The cross-Channel train operator, which provides services between London St Pancras and Paris, Brussels and Amsterdam, carried 11 million passengers in 2019. But Eurostar had to contend with a 95% drop in demand due to the COVID-19 pandemic and now operates a single one-day train between London and Paris and Amsterdam / Brussels.
Business leaders have held meetings with UK ministers over a possible state-backed bailout as the cash-strapped rail operator faces an uncertain financial future.
While UK ministers initially appeared to reject Eurostar bailout requests and urged them to seek help from the French government, this publication includes ministers may start looking the other way after their last meeting on April 12.
Express.co.uk also understands that the company recently struck a deal with lenders to refinance hundreds of millions of pounds of debt.
Railways Minister Chris Heaton-Harris said Eurostar had made a significant contribution to boosting the UK economy.
Recognizing the operator’s benefits for the first time in response to a written parliamentary question from Slough MP Tanmanjeet Dhesi, Mr Heaton-Harris, added: âThe government continues to hold regular discussions on Eurostar’s financial situation with the French government, both at ministerial and official levels.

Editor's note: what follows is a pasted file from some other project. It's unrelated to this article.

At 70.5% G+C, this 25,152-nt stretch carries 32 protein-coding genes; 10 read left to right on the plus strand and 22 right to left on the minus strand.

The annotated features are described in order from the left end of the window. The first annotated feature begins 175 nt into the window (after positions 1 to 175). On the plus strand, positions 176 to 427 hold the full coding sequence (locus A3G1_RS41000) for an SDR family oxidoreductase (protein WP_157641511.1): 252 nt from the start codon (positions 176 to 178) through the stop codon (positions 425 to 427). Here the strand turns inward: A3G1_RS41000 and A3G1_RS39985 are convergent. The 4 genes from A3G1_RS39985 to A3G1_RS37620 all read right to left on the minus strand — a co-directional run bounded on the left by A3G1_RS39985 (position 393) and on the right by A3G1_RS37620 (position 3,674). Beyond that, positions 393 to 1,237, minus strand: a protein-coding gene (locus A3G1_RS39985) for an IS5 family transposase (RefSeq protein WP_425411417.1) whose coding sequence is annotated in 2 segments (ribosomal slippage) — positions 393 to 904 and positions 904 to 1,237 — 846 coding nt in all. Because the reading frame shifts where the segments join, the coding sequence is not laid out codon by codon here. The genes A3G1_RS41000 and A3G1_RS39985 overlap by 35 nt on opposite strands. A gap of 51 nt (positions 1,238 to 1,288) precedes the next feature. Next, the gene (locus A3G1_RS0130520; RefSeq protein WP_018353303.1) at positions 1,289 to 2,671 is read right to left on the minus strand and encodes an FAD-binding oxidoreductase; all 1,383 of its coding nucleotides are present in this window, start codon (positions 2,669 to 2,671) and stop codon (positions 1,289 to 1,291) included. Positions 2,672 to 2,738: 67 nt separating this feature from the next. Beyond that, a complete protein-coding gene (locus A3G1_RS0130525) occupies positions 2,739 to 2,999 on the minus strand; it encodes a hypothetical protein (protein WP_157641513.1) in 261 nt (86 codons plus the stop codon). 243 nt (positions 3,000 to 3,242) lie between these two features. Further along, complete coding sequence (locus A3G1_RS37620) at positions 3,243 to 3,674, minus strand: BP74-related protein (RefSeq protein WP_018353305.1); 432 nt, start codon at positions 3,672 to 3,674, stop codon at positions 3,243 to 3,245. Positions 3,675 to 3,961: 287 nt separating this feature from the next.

âBoth governments recognize that Eurostar’s services bring significant economic benefits to the UK and France and we will continue to work with the company as we work to resume international travel where it is safe to do so.
“We will continue to work with Eurostar to understand what support or additional steps the company, its shareholders and lenders will take to support the company and meet its current financial challenges.”
The minister’s comments contrast slightly with the stance of Transport Secretary Grant Shapps, who said Eurostar was not the UK company to bail out in February.
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But a company spokesperson stressed they had “no new details” on a UK government financial bailout.
They stressed that “conversations were still ongoing, adding that it was” too early to predict a recovery to pre-pandemic levels.
Sources in Whitehall said the Transport Department was “actively engaging” with Eurostar, but stressed that “no deal” had been reached.
Eurostar is majority owned (55%) by SNCF, a state-owned company, and faces losses of up to Â£ 4.2 billion due to strict travel restrictions in France.
The UK government is no longer involved in the cross-channel operator after the Treasury sold its 40% stake to an Anglo-Canadian consortium for Â£ 757.1million in 2015.